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The Picture of Dorian Gray | Study Guide

Oscar Wilde

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Chapter 8

Course Hero Literature Instructor Russell Jaffe provides an in-depth summary and analysis of Chapter 8 of Oscar Wilde's novel The Picture of Dorian Gray.

The Picture of Dorian Gray | Chapter 8 | Summary



Dorian sleeps in the next day and, as he has a late breakfast, studies the portrait again—trying to decide if he had imagined the changes. He's horrified by the idea that the portrait might really transform itself, but he is glad it showed him how badly he acted toward Sibyl. He eventually writes a letter begging Sibyl's forgiveness.

When Henry arrives, they talk about what Dorian will do now. When Dorian says he plans to marry Sibyl, Henry is confused. They talk, and Henry realizes Dorian doesn't know that Sibyl was found "lying dead on the floor of her dressing-room." It looks as if she killed herself. Henry urges Dorian not to get mixed up with the inquest into her death or the emotional upheaval surrounding it, and to accompany him to the opera for distraction. In a long speech Dorian expresses shock at Sibyl's death and remorse that he may be at fault. He wonders why he can't feel her death the way he should. This leads to Henry's reflecting on the nature of tragedy. He urges Dorian to let this become part of the past. He casts Sibyl's death as part of her identity as an actress. Just as the classic heroines she played had to die for the sake of their drama, so did Sibyl.

Dorian comes around to seeing what happened as a "marvelous experience." Henry promises Dorian will have many more, being as good-looking as he is. Dorian wonders what will happen if he ever loses his good looks, and Henry tells him then he'll have to fight for his victories. When Henry leaves, Dorian studies the painting again. He doesn't see any more changes. He thinks about Sibyl, and about what path his life should take. He concludes that his choice has already been made: pleasure. He thinks about praying for his strange relationship with the painting to end but decides otherwise, and he joins Henry at the opera.


When Dorian's portrait transforms in response to how he treated Sibyl, the nature of the novel's universe changes. Chapter 8 provides a similar pivot, if a quieter one. Chapter 7 ended with Dorian showing the first signs of learning from the painting. On his own he had not been able to see the hatefulness of his actions toward Sibyl, but the visual evidence of cruelty depicted in his portrait gives a glimpse of how his actions may have changed him. He becomes remorseful and determines not to sin again.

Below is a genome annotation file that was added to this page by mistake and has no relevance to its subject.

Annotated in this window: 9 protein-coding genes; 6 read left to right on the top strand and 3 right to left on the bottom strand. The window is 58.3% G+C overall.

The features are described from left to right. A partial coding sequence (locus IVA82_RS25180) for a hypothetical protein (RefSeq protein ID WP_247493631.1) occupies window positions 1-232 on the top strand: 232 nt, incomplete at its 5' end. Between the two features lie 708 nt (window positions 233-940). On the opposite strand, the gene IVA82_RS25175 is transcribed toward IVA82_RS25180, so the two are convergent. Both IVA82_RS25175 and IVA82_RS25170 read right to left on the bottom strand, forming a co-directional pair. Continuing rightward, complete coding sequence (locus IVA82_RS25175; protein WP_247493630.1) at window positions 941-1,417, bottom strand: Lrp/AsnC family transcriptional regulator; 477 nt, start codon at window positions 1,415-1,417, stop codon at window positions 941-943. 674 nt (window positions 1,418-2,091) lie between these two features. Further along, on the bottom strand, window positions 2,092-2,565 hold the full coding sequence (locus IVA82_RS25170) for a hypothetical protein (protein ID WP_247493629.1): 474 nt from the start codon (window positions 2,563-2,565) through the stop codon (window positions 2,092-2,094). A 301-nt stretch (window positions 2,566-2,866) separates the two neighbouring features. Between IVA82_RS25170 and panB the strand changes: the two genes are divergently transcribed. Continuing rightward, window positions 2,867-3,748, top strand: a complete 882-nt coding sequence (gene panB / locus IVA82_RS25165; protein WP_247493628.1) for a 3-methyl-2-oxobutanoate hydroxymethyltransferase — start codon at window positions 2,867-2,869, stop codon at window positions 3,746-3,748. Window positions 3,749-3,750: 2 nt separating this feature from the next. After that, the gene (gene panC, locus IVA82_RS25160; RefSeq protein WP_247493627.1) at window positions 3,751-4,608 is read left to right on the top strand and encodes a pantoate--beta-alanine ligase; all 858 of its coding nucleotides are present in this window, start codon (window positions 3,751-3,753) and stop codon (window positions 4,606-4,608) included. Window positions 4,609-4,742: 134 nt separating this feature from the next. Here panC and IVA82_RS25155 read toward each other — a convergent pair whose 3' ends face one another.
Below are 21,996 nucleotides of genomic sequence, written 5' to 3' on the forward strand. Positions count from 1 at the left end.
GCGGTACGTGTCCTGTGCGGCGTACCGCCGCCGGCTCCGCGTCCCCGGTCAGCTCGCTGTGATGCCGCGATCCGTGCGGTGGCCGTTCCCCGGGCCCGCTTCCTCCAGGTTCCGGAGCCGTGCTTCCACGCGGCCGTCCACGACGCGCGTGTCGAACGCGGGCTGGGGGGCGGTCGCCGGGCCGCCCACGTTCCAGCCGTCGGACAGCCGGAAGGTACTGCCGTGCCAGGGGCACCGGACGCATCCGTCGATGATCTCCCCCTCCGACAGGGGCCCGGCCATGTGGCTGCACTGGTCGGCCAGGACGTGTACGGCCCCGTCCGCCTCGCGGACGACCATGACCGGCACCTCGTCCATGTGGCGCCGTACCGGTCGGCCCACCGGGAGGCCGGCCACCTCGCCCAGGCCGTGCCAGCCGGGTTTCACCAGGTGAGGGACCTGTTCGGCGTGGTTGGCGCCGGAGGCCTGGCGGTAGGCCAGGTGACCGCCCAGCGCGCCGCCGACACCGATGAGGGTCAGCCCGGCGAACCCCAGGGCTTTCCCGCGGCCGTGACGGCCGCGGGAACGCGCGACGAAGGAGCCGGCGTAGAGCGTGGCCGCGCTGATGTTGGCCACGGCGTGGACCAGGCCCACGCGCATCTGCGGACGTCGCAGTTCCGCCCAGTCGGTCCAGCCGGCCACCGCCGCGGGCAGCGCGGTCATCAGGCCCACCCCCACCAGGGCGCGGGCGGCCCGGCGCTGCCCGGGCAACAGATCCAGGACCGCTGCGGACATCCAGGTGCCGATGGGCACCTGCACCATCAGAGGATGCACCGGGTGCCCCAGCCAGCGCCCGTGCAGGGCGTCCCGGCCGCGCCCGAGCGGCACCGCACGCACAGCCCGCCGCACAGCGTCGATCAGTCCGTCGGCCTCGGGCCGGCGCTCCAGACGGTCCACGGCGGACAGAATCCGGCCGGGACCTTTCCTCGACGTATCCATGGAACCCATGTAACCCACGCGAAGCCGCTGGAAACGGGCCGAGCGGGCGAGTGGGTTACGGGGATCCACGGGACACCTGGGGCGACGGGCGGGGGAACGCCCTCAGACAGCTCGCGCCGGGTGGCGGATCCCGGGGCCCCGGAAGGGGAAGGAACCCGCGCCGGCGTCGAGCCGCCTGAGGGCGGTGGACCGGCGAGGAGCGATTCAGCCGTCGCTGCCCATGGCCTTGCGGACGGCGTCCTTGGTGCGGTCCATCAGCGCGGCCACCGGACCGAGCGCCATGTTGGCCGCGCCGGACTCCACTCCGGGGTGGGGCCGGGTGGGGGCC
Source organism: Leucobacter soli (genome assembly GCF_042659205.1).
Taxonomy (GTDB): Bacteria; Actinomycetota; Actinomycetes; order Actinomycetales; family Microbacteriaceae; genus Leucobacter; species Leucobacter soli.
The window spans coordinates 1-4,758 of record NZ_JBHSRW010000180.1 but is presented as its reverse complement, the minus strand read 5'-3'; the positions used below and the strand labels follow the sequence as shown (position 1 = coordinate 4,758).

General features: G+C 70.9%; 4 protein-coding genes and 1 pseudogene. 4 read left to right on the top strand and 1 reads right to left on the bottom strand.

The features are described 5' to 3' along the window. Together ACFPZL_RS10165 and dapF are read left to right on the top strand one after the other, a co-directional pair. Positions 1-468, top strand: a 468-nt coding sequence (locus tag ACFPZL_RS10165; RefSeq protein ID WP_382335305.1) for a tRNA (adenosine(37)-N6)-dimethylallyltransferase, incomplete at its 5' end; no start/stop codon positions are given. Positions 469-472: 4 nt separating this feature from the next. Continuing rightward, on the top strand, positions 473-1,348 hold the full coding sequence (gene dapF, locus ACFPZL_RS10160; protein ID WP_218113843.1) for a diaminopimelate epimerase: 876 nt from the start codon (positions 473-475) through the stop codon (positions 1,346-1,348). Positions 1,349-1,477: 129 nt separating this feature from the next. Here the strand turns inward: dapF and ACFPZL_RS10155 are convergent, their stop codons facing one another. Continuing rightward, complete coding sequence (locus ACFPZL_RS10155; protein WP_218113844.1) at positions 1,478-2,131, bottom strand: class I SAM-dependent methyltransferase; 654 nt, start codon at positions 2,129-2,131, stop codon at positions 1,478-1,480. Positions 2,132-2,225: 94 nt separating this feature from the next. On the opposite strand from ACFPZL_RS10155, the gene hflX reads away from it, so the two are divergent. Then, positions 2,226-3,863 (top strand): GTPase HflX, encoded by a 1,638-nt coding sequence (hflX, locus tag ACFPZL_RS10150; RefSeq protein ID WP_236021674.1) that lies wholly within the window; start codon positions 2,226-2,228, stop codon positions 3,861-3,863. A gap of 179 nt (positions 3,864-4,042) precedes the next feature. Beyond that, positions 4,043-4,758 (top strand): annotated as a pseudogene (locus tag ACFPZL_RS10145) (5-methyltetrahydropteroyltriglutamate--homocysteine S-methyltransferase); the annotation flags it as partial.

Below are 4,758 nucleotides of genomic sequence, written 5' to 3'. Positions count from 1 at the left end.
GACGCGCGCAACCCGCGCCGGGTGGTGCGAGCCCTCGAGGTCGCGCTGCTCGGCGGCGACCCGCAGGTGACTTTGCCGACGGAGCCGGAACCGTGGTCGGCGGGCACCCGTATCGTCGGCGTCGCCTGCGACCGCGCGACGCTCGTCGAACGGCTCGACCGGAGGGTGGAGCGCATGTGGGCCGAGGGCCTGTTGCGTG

However, this chapter shows Dorian's emotions leaning in the opposite direction—toward pleasure, even if sinful. Just as his earliest changes had come from talking with Henry, so does this one.

At other key moments in the novel, Dorian speaks with both Basil and Henry. This time he sees only Henry, who starts by being supportive and sympathetic. His cynical advice regarding the inquest into Sibyl's death supports the novel's theme of reputation versus character, as he tells Dorian, "There will have to be an inquest, of course, and you must not be mixed up in it. Things like that make a man fashionable in Paris. But in London people are so prejudiced. Here, one should never make one's debut with a scandal."

Henry soon transitions to a less conventional role and guides Dorian to see Sibyl's death aesthetically, as he does. This is, in many ways, horrific. Dorian, though, accepts the guidance, and fully embraces Henry's life path of pleasure.

Amid these moments of philosophy and shifting character, there are also details foreshadowing later events in the novel. After Henry invites Dorian to the opera, Dorian muses, "So I have murdered Sibyl Vane ... murdered her as surely as if I had cut her little throat with a knife." This romanticizes his actions. He didn't murder her. She killed herself.

Although he sees Sibyl's suicide as a murder by proxy, it does foreshadow an actual murder: Dorian will kill Basil a few chapters later. Chapter 20 will see another murder by proxy—though this time a decidedly surreal one—as Dorian kills himself by stabbing his portrait.

Both of these later deaths reflect in some way on Dorian the artistic creation: Basil painted his portrait, and that portrait frees Dorian to indulge his pleasures freely. Sibyl's death, too, is that sort of killing. In his mind Dorian creates Sibyl as the artistic embodiment of the heroines she portrays and abandons (symbolically kills) her when the reality of her everyday self is revealed.

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